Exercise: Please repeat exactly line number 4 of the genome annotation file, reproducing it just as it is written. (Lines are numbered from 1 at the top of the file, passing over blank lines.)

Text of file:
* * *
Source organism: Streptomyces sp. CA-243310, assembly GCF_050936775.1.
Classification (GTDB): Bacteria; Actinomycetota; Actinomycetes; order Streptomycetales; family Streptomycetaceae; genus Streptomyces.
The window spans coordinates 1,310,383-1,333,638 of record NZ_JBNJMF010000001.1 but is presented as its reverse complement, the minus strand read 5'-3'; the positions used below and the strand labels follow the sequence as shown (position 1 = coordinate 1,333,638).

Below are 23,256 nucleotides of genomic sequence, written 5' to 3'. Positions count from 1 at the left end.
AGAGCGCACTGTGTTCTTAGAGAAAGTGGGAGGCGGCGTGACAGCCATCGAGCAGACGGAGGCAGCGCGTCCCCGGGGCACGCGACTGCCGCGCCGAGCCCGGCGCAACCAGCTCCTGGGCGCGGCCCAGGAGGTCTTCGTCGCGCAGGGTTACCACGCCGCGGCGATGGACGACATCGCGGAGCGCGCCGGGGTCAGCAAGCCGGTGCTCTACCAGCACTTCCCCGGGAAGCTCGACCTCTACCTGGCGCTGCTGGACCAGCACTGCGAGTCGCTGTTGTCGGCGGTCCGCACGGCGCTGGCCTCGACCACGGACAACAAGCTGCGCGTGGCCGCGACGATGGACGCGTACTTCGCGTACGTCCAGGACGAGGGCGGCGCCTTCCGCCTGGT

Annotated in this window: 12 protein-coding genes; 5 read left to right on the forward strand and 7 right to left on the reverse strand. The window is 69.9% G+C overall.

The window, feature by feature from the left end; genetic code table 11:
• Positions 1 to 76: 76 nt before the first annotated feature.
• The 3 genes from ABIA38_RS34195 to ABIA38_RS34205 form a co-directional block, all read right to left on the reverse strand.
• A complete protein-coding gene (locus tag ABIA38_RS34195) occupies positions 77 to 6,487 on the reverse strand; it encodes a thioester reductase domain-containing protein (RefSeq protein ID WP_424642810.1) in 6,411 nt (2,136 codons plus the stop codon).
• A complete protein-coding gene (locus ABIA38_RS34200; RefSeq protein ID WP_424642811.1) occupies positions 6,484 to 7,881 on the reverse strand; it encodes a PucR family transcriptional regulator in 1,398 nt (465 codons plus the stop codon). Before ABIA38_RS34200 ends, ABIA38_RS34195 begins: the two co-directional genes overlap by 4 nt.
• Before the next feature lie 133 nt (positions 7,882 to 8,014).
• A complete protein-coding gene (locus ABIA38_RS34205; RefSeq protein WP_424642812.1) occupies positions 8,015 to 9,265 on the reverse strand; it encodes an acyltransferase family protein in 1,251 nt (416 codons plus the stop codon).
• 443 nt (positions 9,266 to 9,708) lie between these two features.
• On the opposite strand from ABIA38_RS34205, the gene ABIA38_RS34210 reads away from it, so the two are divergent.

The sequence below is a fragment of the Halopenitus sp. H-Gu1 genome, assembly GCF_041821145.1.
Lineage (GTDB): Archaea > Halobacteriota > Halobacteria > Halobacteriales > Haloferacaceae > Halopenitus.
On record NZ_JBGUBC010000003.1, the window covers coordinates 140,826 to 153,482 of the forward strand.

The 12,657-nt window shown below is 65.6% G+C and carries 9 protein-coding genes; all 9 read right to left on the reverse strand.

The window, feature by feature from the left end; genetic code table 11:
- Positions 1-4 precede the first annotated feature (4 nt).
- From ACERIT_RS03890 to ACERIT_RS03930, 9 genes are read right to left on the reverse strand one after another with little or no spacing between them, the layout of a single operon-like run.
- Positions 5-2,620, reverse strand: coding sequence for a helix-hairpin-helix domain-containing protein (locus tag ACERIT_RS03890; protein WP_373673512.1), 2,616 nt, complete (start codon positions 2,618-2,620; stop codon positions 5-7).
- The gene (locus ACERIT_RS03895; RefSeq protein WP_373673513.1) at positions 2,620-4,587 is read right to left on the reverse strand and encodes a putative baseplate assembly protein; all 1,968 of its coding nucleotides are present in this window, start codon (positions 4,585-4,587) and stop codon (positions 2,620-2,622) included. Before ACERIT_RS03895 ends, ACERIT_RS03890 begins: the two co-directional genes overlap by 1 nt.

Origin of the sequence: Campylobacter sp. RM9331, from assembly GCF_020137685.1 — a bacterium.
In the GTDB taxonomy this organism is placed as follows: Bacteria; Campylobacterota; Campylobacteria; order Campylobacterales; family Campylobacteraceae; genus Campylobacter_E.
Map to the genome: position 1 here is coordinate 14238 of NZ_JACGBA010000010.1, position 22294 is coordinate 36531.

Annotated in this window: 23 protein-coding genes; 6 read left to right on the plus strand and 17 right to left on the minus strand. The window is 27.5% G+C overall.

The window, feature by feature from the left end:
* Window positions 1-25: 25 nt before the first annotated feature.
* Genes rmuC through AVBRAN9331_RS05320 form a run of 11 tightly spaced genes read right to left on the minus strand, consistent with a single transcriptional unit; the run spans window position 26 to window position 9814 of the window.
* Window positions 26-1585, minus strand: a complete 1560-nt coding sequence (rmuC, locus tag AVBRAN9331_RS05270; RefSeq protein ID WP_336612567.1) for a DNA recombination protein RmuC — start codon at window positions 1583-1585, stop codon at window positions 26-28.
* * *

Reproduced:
Below are 23,256 nucleotides of genomic sequence, written 5' to 3'. Positions count from 1 at the left end.